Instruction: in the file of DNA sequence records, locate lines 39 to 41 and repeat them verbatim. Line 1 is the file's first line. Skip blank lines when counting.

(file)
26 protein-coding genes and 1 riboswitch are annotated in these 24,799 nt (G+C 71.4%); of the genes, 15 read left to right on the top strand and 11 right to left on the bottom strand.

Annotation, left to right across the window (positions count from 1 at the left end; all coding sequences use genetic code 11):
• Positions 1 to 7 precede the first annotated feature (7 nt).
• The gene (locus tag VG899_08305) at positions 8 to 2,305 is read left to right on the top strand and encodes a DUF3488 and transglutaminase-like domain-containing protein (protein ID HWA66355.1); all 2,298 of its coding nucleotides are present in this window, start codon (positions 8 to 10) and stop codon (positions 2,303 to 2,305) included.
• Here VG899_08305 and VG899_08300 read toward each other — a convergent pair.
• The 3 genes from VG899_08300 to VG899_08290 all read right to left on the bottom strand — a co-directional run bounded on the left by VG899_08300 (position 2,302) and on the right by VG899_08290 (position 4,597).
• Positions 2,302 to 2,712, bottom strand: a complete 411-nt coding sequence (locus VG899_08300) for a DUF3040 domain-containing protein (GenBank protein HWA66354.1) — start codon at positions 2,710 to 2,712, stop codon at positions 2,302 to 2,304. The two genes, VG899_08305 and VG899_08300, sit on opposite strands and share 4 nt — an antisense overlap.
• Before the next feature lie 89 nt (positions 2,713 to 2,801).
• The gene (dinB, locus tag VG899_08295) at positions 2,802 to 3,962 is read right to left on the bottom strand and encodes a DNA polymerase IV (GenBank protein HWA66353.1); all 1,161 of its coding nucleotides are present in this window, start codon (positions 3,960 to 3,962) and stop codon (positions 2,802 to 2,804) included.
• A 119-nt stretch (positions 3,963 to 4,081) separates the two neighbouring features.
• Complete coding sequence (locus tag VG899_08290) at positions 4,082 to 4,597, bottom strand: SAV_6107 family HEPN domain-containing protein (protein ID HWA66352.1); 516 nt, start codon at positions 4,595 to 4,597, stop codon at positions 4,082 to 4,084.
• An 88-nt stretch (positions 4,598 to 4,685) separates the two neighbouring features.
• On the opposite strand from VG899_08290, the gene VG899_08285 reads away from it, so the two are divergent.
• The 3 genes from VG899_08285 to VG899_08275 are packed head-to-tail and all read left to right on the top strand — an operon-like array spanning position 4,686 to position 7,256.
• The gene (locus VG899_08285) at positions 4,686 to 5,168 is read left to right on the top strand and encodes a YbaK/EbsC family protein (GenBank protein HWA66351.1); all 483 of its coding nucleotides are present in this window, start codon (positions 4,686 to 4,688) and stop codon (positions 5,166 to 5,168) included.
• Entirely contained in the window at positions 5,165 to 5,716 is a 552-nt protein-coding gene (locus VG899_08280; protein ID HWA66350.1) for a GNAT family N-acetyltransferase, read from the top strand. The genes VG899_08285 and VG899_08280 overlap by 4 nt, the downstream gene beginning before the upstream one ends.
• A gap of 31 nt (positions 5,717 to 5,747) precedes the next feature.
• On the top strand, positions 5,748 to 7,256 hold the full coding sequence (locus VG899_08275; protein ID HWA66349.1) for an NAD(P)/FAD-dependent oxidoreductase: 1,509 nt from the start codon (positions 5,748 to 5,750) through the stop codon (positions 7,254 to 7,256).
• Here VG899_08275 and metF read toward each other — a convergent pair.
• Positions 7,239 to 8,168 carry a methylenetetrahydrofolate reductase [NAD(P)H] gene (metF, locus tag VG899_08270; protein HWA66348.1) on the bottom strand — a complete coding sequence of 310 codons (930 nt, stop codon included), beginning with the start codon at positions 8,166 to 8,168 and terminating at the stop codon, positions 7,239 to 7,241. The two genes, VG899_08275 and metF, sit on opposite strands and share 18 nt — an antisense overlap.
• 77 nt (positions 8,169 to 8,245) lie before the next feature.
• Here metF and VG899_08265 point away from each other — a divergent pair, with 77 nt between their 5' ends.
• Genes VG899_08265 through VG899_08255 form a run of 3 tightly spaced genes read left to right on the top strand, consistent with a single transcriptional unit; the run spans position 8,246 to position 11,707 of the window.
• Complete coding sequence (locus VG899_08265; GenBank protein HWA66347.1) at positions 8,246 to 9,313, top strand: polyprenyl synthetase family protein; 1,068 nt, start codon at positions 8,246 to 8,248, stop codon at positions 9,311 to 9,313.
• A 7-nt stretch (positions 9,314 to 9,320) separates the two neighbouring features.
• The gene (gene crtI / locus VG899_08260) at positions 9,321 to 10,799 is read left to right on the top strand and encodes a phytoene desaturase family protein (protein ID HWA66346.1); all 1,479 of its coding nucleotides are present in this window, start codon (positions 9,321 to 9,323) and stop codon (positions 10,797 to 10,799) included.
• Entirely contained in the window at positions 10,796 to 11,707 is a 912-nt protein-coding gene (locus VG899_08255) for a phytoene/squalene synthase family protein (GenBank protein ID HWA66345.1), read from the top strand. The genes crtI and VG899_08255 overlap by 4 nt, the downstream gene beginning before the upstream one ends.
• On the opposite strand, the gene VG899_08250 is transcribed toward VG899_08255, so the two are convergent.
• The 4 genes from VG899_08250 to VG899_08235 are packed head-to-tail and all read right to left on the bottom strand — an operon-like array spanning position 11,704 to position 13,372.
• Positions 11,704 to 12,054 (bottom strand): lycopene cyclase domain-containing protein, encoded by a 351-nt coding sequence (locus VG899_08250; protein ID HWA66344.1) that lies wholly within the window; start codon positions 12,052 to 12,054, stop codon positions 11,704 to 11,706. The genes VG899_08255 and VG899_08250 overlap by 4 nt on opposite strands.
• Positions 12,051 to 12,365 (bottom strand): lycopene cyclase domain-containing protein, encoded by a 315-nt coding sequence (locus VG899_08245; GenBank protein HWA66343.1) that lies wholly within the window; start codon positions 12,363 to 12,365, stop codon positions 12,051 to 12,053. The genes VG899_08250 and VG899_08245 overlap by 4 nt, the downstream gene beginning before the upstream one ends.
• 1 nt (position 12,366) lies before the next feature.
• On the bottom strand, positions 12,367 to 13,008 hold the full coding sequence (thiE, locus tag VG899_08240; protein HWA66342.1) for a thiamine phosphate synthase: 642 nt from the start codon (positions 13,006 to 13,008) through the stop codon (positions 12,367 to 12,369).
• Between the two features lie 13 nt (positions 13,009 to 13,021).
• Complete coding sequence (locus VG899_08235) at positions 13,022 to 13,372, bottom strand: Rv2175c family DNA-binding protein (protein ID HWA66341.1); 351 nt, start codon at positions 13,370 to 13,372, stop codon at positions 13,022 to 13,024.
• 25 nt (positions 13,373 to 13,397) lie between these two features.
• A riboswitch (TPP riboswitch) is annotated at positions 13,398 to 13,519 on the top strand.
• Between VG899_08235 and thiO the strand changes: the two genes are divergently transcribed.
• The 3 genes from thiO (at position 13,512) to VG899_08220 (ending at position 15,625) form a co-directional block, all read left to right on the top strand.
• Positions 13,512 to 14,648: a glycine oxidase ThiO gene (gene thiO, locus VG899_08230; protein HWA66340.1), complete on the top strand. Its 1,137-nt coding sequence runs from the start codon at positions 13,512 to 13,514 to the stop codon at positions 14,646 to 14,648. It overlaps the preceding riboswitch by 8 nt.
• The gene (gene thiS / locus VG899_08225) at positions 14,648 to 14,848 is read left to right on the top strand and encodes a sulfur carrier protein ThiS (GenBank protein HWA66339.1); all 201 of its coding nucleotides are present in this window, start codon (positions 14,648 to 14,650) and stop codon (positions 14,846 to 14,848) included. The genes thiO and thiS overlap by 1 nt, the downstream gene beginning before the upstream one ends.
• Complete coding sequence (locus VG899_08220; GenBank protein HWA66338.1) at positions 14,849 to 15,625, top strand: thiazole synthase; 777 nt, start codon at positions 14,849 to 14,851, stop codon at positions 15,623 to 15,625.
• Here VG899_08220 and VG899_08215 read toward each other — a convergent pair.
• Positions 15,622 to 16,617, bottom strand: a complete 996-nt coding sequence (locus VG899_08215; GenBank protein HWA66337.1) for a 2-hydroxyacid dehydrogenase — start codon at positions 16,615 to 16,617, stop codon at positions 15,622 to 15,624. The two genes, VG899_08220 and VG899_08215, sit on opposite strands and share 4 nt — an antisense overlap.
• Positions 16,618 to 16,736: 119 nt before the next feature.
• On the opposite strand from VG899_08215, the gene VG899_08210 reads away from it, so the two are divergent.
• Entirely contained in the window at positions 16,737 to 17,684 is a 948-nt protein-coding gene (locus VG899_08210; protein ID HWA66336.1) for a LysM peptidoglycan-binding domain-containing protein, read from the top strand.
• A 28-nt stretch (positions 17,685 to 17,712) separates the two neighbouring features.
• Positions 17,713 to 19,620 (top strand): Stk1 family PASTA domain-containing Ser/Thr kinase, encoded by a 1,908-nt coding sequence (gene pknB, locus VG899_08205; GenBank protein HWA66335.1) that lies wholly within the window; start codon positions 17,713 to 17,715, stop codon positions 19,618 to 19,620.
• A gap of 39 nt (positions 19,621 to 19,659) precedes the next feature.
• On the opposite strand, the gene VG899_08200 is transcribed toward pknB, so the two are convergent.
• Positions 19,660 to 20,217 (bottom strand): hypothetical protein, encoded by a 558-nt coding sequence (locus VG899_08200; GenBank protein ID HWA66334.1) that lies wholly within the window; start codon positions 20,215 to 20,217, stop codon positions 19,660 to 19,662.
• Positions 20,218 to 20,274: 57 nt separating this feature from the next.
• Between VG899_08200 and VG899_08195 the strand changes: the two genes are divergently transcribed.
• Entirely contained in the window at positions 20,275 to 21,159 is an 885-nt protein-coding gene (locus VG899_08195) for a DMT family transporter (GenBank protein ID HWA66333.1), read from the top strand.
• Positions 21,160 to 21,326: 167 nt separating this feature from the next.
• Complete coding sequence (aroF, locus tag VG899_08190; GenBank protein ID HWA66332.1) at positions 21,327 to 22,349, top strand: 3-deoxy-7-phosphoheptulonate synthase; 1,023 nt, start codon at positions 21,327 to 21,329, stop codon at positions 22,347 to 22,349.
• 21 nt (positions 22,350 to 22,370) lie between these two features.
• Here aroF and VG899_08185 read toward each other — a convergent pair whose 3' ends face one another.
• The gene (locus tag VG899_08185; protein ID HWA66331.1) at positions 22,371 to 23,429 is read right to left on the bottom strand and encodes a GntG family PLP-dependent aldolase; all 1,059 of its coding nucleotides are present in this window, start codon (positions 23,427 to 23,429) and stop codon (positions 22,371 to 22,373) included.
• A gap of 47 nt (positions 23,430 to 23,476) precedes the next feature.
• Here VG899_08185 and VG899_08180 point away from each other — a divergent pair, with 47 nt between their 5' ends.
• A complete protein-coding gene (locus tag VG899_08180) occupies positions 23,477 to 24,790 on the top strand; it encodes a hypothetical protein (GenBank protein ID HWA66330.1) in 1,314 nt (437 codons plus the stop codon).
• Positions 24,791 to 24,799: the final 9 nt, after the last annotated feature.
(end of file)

• The 3 genes from thiO (at position 13,512) to VG899_08220 (ending at position 15,625) form a co-directional block, all read left to right on the top strand.
• Positions 13,512 to 14,648: a glycine oxidase ThiO gene (gene thiO, locus VG899_08230; protein HWA66340.1), complete on the top strand. Its 1,137-nt coding sequence runs from the start codon at positions 13,512 to 13,514 to the stop codon at positions 14,646 to 14,648. It overlaps the preceding riboswitch by 8 nt.
• The gene (gene thiS / locus VG899_08225) at positions 14,648 to 14,848 is read left to right on the top strand and encodes a sulfur carrier protein ThiS (GenBank protein HWA66339.1); all 201 of its coding nucleotides are present in this window, start codon (positions 14,648 to 14,650) and stop codon (positions 14,846 to 14,848) included. The genes thiO and thiS overlap by 1 nt, the downstream gene beginning before the upstream one ends.